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Here Are the Real Labor Force Dropouts

Rick Newman
The Exchange

The dominant story about the job market is no longer the nation’s 11.3 million unemployed people or the painfully slow pace of hiring. It’s the growing portion of the working-age population that has dropped out of the labor force and isn’t even looking for a job.

The jobs report for August seemed upbeat on the surface, since the unemployment rate dropped by one-tenth of a point to 7.3%. But analysts have been quick to point out that the unemployment rate fell because the number of people looking for work -- part of the numerator in the equation used to determine the unemployment rate -- declined. That’s usually a sign of an ailing economy, not a recovering one.

Overall, the U.S. economy is being driven by a smaller portion of the population. The percentage of adults either working or looking for work peaked in the late 1990s, declined gradually until the recession began at the end of 2007, then began to fall more sharply, as this chart showing the labor-force participation rate chart reveals:

Bureau of Labor Statistics data

The labor force participation rate is now at the lowest level since 1978 -- before women flooded into the workforce, pushing the participation rate to record highs.

Ages and options

So who, exactly, is dropping out of the labor force? It’s well-known that male-dominated industries such as manufacturing and construction have endured painful and probably permanent shrinkage, which suggests a lot of middle-aged, blue-collar men are now sitting on the sidelines. Some analysts feel extended unemployment insurance has given a lot of laid-off workers a stronger incentive to collect a government check than look for a job. Then there are critics of the “47 percent” (now the 43 percent) of adult Americans who pay no income tax yet somehow eke out a living.

But the numbers tell a somewhat different story about who the labor force dropouts really are. Here are labor force participation rates for different age groups in 1990, 2000 and 2013:

Bureau of Labor Statistics data

The biggest drop-off has come among young workers. The recession and subsequent weak recovery have cut sharply into opportunities for entry-level workers, in virtually all industries. Some simply can’t find work. Others have chosen to go to college or graduate school instead of looking for a job.

The job woes of this “Millennial” generation have garnered plenty of attention. More twenty-somethings live with their parents these days, which has torpedoed the rate of new-household formation and left homebuilders and automakers anxiously wondering who will buy their products in five or 10 years. The amount of student debt has mushroomed, as many students pay for college with readily available (and often federally backed) loans. Many grads are starting their careers deep in the hole, since they can’t find jobs that pay enough to cover their loan payments while still allowing them to live independently.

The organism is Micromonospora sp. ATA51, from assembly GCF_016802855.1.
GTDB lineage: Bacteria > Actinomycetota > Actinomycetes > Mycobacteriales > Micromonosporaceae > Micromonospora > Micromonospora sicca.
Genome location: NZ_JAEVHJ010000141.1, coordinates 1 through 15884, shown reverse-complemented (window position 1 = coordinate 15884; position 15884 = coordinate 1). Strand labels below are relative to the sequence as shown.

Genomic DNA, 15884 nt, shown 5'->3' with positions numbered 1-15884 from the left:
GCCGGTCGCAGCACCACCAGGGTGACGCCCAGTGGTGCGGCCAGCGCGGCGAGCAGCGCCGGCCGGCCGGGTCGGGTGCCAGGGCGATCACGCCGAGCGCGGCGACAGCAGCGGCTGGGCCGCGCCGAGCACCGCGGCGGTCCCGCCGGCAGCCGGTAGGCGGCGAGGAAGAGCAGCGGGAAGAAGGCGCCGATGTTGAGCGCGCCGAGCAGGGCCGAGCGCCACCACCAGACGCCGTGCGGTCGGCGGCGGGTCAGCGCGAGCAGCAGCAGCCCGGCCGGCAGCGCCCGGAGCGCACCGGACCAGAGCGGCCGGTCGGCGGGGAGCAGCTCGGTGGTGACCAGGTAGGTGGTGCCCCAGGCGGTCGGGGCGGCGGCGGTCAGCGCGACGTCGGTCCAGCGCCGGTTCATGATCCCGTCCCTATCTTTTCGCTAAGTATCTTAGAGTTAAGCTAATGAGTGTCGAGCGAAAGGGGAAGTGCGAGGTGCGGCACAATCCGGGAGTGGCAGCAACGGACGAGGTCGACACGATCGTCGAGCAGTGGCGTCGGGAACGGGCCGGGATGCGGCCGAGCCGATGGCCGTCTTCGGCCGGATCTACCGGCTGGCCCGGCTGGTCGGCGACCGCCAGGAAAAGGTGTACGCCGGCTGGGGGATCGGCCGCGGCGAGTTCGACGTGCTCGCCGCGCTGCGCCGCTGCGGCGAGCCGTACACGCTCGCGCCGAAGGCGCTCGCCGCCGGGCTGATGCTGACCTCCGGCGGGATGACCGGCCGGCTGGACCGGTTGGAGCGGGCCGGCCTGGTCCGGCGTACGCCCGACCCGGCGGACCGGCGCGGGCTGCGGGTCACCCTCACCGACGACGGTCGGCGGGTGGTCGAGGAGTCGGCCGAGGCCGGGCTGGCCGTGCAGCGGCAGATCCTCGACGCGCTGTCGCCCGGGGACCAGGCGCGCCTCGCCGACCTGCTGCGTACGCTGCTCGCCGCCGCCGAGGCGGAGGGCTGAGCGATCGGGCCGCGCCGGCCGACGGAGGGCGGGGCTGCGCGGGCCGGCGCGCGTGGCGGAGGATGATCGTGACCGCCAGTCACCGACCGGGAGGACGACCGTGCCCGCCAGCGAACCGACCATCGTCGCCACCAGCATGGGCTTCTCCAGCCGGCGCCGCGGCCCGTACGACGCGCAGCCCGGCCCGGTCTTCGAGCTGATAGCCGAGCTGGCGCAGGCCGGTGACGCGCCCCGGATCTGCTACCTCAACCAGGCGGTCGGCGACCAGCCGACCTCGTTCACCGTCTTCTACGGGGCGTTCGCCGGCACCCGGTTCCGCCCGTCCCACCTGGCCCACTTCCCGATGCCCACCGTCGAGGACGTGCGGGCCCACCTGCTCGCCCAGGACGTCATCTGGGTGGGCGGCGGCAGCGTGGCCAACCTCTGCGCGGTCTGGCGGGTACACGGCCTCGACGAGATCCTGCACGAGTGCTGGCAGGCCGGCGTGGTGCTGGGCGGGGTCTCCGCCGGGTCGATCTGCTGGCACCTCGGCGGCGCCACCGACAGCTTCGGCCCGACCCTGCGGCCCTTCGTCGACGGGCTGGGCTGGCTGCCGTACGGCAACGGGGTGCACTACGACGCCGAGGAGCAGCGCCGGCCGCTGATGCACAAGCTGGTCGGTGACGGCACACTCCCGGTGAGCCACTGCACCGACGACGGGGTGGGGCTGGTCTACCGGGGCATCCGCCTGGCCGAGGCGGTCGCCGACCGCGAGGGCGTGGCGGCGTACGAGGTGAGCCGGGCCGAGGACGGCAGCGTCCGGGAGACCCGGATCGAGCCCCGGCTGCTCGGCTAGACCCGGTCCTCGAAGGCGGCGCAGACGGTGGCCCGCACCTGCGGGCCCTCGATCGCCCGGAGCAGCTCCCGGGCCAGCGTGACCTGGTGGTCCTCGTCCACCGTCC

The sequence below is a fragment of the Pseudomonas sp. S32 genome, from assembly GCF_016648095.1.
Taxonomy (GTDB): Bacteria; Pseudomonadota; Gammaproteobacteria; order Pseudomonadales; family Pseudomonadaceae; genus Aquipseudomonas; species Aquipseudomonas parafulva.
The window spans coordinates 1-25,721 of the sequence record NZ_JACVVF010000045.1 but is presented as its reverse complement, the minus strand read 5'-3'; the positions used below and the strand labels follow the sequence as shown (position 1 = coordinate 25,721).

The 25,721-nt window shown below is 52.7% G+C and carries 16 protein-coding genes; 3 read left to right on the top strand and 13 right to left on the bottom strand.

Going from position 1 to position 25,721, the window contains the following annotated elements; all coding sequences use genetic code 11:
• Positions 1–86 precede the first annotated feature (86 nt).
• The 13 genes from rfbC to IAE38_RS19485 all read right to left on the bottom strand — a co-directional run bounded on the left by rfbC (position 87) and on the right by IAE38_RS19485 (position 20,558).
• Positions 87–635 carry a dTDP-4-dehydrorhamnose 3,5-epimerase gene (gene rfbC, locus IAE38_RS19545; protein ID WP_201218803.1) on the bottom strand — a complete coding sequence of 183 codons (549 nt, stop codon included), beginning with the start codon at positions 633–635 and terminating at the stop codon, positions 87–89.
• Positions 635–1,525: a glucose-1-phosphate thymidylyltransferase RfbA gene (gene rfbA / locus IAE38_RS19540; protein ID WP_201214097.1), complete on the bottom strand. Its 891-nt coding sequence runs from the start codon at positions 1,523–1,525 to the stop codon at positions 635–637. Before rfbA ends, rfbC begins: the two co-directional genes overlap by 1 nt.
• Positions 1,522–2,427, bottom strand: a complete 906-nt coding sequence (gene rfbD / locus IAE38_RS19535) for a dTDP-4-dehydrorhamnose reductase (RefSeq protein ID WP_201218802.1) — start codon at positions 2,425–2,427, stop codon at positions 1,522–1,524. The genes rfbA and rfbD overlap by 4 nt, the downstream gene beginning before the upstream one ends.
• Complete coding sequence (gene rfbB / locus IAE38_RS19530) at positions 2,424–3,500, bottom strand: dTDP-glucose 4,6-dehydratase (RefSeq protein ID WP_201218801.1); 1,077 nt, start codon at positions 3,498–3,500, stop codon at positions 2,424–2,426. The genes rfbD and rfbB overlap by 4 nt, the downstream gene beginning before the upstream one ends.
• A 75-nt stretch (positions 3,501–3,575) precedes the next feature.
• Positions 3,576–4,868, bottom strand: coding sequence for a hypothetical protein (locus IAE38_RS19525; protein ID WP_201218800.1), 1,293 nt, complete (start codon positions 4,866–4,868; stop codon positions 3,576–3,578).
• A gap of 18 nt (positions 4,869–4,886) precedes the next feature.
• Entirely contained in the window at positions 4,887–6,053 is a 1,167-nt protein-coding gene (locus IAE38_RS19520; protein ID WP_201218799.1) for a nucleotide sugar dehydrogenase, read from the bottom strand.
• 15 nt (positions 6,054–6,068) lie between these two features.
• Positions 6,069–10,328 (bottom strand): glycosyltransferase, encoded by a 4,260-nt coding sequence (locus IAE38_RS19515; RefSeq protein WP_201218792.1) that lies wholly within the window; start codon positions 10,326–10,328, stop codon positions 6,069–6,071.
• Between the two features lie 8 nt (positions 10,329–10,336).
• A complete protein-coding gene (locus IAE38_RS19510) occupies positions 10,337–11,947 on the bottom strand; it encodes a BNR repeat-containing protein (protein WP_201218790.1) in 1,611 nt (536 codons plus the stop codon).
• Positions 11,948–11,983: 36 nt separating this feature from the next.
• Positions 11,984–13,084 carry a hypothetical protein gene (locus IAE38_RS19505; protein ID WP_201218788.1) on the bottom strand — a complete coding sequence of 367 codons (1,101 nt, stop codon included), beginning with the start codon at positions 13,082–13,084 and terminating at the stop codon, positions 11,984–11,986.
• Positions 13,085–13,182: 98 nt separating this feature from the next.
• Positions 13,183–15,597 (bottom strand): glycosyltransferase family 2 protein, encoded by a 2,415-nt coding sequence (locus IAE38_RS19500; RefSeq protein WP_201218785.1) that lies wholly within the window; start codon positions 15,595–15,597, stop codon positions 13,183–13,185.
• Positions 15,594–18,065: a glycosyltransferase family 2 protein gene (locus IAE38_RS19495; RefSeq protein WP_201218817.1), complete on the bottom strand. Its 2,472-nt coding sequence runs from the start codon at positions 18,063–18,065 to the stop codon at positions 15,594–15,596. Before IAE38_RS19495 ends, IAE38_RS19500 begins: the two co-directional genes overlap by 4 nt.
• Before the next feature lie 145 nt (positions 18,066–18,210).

Those are legitimate problems, but it’s also possible that a better educated workforce will pay dividends in a few years' time. College enrollment rates grew at a moderate pace until 1999, then began to increase more sharply. The recession lured even more people into higher ed, including a lot of older adults who attended community college to hone new skills. And sure enough, enrollment rates have begun to drift downward now that more young people sense an improving job market and feel they’re more likely to find work.

Potential benefits

That education bulge could give the economy a boost in the future, much as the G.I. Bill did in the 1950s and ‘60s. Consulting firm McKinsey, for instance, predicts that by 2020, the U.S. economy will face a shortage of about 1.5 million college-educated workers. If so, demand (and pay) will rise for those who do have a degree, turning at least some of today’s workforce dropouts into tomorrow’s productive workers. Also, more students have been choosing math and science majors, which seem more likely to lead to profitable work and perhaps a more innovative economy.

It also stands to reason that some dropouts in other age brackets will return to the workforce when, or perhaps if, the job market improves enough to make it worth their while. Some dropouts are still working plenty hard as stay-at-home parents or caregivers to their own elderly parents, having made a pragmatic decision that it’s not worth the trouble to work in an iffy economy while paying someone else to help with their family obligations.

Also notable is that the participation rate for men over 55 has gone up considerably. That makes sense, since those close to retirement may have the greatest need to pad their savings. Established workers are also in the best position to simply stay in their jobs instead of retiring, compared with younger workers who haven’t even found a job in the first place. If older workers gradually improve their finances and once again begin to retire earlier, that could open the door for younger workers to move into their jobs, which might improve hiring down the entire employment food chain.

The real question about labor force dropouts is whether there would still be an elevated number if the economy were as productive today as it was in the late 1990s or even the late 1980s. It might make sense to drop out when the rewards for your work are fairly low. But if workers leave even when the rewards of work go up, then something fundamental has changed. That could end up being the biggest threat to the nation’s future prosperity.

Rick Newman’s latest book is Rebounders: How Winners Pivot From Setback To Success. Follow him on Twitter: @rickjnewman.